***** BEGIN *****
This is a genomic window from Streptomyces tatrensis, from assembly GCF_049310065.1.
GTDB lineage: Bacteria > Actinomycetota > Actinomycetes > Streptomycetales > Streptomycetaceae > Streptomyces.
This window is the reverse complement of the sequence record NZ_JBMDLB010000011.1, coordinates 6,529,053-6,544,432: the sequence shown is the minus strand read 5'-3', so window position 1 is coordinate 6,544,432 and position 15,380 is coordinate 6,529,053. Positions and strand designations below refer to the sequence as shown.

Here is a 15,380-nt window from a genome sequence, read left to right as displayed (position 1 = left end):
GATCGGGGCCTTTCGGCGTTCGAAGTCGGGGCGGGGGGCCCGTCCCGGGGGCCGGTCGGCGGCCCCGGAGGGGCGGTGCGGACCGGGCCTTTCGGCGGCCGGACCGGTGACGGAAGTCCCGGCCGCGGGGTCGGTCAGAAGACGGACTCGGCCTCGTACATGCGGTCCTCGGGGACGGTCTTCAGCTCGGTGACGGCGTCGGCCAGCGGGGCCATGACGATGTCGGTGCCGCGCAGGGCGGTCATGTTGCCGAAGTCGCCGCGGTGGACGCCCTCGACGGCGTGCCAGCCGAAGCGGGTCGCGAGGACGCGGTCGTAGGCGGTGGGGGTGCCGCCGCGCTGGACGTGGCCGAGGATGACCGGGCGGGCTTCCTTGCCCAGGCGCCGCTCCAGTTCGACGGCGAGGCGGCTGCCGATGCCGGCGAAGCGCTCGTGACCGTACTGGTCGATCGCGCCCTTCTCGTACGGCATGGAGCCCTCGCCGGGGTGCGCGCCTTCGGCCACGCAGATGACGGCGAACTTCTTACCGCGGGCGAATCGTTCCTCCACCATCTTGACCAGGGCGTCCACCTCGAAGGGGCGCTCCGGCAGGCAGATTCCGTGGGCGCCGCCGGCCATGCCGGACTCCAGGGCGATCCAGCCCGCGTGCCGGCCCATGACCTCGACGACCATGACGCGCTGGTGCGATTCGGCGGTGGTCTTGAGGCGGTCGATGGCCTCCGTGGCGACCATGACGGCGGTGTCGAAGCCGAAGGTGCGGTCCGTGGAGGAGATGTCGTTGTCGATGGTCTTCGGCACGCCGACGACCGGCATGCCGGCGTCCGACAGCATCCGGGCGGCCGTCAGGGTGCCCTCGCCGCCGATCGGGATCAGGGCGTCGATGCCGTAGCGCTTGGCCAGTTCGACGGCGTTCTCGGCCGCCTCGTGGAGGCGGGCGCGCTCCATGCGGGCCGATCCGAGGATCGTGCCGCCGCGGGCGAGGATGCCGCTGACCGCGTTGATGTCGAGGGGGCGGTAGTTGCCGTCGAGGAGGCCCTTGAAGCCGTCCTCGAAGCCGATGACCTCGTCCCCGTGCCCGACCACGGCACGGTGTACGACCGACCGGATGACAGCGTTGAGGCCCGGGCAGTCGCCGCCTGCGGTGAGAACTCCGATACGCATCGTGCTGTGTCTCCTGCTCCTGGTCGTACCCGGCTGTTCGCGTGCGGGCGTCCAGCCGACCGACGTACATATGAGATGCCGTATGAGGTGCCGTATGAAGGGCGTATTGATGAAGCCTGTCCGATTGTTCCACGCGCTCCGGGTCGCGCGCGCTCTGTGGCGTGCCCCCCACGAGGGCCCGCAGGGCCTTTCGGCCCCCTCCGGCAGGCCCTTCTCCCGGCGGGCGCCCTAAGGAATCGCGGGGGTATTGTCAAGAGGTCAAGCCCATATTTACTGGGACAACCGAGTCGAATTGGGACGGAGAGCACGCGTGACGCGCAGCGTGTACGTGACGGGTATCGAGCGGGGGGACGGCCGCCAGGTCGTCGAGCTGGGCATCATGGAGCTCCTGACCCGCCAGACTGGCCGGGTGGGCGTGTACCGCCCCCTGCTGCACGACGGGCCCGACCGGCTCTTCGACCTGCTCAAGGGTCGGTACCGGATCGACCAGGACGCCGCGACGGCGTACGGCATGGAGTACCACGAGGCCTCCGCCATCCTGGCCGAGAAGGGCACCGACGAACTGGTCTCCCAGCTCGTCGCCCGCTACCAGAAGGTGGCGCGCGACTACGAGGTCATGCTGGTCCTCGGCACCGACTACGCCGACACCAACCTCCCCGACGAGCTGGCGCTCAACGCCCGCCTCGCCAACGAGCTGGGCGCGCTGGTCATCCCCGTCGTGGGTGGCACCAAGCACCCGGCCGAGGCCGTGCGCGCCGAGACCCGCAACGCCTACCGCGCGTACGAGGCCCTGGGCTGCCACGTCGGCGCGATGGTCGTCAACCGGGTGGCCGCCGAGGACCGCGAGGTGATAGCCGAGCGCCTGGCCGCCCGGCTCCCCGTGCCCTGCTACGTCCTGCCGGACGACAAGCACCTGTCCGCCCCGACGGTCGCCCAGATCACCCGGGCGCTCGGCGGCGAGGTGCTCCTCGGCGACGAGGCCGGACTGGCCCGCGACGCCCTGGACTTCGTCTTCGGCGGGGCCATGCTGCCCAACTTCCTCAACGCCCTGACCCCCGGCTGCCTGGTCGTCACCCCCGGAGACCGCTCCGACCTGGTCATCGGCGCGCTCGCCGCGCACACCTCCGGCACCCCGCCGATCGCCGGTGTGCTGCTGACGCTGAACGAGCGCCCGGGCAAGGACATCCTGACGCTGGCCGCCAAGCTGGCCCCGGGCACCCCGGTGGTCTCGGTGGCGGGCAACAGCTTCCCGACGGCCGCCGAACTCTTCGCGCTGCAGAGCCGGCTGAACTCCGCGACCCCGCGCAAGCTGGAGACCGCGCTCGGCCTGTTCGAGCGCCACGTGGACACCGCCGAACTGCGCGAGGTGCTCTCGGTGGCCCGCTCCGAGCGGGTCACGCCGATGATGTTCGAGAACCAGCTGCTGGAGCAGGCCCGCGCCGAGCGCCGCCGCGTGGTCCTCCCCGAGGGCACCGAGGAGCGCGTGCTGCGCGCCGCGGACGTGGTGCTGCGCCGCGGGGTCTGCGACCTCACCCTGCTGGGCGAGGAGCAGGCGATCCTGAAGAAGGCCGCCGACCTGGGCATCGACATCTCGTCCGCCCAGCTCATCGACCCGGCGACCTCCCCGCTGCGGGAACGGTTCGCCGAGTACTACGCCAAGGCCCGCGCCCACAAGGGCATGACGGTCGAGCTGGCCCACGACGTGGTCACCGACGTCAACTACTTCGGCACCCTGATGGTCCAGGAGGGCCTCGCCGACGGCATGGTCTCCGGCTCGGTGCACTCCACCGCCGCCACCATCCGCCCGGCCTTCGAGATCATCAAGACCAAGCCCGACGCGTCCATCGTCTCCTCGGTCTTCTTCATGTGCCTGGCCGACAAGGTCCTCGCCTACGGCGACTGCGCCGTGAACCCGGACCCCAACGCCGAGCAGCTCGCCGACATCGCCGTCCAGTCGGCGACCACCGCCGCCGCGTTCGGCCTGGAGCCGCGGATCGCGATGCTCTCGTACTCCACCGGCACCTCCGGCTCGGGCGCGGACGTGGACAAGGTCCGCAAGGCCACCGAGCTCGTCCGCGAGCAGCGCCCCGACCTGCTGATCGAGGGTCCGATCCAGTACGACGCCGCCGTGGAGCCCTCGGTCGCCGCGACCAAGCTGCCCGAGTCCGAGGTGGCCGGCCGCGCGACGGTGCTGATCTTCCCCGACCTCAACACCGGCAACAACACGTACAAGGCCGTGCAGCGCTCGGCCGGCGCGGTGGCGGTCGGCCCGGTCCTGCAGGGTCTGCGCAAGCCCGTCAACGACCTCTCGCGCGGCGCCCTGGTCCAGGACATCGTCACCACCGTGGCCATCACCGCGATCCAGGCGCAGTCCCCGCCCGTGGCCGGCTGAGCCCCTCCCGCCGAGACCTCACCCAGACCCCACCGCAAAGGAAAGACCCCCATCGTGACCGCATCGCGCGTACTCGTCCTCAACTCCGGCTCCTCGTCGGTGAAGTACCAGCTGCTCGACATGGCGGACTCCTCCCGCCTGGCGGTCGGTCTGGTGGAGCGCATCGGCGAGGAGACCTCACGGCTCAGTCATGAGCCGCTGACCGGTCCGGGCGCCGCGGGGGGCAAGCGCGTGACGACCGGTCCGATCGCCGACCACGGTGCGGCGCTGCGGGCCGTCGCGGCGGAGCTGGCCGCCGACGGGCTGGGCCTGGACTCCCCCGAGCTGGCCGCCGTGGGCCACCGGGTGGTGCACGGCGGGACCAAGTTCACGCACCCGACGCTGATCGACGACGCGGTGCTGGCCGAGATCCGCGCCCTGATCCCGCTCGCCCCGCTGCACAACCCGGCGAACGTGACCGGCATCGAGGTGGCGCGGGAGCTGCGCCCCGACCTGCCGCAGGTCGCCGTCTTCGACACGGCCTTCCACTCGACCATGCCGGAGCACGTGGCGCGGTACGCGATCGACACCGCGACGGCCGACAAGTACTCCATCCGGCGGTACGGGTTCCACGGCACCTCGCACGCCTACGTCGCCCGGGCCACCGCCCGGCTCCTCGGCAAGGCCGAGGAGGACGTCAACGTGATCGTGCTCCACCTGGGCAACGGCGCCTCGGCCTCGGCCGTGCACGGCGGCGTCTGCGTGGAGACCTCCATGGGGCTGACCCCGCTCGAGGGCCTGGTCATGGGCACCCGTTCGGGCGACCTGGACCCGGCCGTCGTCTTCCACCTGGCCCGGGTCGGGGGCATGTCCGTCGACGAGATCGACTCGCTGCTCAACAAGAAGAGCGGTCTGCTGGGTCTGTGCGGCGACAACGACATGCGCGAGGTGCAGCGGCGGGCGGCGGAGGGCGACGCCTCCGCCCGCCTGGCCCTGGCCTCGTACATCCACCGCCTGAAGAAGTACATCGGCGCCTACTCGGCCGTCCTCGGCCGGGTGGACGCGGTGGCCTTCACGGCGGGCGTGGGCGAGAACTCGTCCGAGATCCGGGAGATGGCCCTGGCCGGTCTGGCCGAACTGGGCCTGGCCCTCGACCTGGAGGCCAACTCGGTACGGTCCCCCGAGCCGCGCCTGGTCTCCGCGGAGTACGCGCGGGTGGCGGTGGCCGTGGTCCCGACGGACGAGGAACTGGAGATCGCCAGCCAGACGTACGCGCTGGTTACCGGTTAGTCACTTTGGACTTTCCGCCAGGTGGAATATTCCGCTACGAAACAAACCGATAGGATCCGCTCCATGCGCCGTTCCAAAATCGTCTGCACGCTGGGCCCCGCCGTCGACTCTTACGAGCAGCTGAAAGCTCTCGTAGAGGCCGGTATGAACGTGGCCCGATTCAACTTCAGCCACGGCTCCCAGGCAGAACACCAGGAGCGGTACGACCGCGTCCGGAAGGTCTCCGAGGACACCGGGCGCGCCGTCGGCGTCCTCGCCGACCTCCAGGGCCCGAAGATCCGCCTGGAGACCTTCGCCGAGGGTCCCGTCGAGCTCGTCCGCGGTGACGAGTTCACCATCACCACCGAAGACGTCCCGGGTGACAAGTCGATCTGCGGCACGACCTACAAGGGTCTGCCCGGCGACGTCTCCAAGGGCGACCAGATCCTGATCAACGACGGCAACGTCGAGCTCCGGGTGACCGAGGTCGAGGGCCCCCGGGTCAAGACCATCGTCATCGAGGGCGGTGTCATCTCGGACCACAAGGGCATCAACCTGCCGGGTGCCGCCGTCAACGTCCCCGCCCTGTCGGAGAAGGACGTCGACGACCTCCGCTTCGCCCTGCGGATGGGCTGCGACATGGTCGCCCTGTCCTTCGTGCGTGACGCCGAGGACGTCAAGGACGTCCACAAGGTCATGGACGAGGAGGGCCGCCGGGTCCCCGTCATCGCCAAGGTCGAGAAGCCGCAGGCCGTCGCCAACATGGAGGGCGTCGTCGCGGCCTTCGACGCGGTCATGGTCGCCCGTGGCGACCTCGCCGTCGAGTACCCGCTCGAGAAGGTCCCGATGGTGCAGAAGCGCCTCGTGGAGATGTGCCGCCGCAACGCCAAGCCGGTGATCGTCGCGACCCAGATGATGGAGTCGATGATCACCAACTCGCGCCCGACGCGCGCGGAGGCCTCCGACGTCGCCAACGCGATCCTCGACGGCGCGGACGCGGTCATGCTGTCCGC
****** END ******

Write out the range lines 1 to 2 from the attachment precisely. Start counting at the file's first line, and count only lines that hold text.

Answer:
This is a genomic window from Streptomyces tatrensis, from assembly GCF_049310065.1.
GTDB lineage: Bacteria > Actinomycetota > Actinomycetes > Streptomycetales > Streptomycetaceae > Streptomyces.